If in preparation for celebrating our nation's declaration of independence—and by the way, for the record, the actual Declaration of Independence is a suggested text in the Common Core, as are many of our founding documents—you missed the thirteenth annual National Charter Schools Conference, here are twelve key takeaways (and only a handful of Fordham plugs and shout-outs):
1. From panels, to keynote speakers, to just plain old networking, everyone was citing the latest CREDO study, but Andy Smarick's take—as well as Adam Emerson's challenge to charter advocates—go in-depth on what the findings mean.
2. Pitbull—yes, a hip-hop artist gave a keynote address bright and early on Monday (How many people had even had their coffee?). For the best take on his speech, check out The Washington Post's Reliable Source.
3. The Walton Family Foundation was inducted into the Alliance's Hall of Fame for its tireless work in improving education and the school-choice movement (they have invested more than $1 billion in education*). The only question is why this recognition didn’t come earlier.
4. Howard Fuller, for many, represents what the charter school movement is all about. He calls it as he sees it—and this year it's about doing diversity instead of talking about doing diversity.
5. The Common Core: Craig Barrett asked when conservatives stopped supporting high standards (bingo and bingo), Michael Lomax thinks it's ridiculous that Arne Duncan can't praise the Common Core, and charter school leaders and teachers clearly want to get Common Core right.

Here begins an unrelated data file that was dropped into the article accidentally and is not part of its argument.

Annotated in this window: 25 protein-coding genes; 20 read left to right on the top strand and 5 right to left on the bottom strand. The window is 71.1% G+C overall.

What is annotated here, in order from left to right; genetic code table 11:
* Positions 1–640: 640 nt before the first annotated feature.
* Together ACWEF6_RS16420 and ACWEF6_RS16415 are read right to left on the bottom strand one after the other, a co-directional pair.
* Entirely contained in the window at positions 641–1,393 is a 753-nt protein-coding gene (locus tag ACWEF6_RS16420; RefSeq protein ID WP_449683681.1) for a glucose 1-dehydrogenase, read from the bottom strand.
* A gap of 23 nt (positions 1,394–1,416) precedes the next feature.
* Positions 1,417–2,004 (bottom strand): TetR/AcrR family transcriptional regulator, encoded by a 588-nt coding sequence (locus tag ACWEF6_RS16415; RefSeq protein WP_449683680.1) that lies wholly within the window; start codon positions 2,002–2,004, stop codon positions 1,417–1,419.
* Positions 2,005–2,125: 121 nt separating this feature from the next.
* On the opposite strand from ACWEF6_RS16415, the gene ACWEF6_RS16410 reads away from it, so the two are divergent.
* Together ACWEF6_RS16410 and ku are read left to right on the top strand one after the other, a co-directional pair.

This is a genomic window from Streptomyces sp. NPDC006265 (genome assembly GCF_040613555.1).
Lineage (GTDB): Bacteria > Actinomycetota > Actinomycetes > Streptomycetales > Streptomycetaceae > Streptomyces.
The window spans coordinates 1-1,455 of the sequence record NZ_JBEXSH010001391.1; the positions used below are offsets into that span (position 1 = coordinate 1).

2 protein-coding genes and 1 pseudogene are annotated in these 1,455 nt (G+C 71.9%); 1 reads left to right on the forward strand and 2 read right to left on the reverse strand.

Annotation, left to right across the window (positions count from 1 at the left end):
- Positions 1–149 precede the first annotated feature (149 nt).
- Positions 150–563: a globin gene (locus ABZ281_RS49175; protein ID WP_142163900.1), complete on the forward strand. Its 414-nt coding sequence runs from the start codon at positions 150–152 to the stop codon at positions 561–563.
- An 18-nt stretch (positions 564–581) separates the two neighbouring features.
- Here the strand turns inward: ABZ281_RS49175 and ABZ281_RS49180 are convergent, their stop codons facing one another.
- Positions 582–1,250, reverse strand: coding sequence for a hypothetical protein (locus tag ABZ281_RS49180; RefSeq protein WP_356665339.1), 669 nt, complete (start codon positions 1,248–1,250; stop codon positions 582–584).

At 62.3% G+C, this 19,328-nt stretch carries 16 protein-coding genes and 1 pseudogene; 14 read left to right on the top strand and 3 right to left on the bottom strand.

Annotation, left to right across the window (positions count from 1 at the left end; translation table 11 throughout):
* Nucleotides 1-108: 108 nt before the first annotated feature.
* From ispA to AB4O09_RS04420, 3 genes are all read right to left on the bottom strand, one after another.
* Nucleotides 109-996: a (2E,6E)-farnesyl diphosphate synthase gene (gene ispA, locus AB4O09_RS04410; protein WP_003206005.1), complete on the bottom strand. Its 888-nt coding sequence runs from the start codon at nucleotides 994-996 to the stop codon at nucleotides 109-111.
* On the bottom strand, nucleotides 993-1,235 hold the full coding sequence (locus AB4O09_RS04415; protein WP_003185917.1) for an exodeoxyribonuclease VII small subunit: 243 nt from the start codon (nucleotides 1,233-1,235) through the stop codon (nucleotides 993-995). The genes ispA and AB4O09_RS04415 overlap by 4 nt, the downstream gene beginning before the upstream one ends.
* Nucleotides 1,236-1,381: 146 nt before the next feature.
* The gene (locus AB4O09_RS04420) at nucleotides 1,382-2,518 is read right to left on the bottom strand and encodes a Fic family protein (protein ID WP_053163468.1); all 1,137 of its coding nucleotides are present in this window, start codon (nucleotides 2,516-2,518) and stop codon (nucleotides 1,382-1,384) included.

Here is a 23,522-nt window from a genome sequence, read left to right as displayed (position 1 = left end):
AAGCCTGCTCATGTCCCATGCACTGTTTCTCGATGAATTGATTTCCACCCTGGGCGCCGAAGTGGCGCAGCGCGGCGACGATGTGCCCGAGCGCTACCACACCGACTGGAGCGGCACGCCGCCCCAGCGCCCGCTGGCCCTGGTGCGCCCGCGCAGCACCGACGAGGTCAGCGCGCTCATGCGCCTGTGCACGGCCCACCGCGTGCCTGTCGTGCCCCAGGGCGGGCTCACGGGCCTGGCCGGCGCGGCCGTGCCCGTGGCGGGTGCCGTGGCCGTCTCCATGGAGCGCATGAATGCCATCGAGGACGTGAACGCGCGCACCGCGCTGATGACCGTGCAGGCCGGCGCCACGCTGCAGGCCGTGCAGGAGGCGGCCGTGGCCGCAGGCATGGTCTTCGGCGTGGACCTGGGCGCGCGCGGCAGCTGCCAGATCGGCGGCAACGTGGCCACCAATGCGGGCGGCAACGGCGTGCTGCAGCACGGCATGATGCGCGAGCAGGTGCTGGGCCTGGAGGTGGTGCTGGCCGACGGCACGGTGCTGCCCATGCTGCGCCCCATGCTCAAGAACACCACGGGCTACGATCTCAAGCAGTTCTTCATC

6. Rocketship Education is not just expanding to Milwaukee and other cities; it’s taking over the charter conference (see, for example, takeaway number seven).
7. Scalability and Innovation: The challenge in education reform is how do we take a really good idea that works with one student, one classroom, and one school, and then expand it state-wide and nationwide? The charter movement is not immune to this problem (it's actually one of its major problems). In one of Rocketship's many appearances and mentions, the network was praised for perfecting its model and thinking about scale before scaling up.
8. Michael Petrilli is an entertaining moderator.
9. Closing bad charters and replicating high-performing charters is a policy that Fordham strongly supports—as do many (but not all) of the groups that attended the conference. Bravo to the California Charter Schools Association, for example, which has long been willing to name names in terms of which schools should close.
10. Charter schools have long been criticized for excluding special-needs students. If the number of sessions dedicated to special-needs students is any indication, the education-reform movement is taking this very seriously.
11. Parker Baxter of NASCA spoke compellingly about the nuance needed in creating accountability in charter schools—especially from the authorizing perspective. Baxter also gave a shout-out to Fordham's “Governance in the Charter Sector” brief, calling it one of the best reads on charter governance.
12. Twitter makes conferences so much more useful (and entertaining). Search #NCSC13 to see what folks were saying in the Twittersphere.
*Fordham has received a tiny slice of that funding.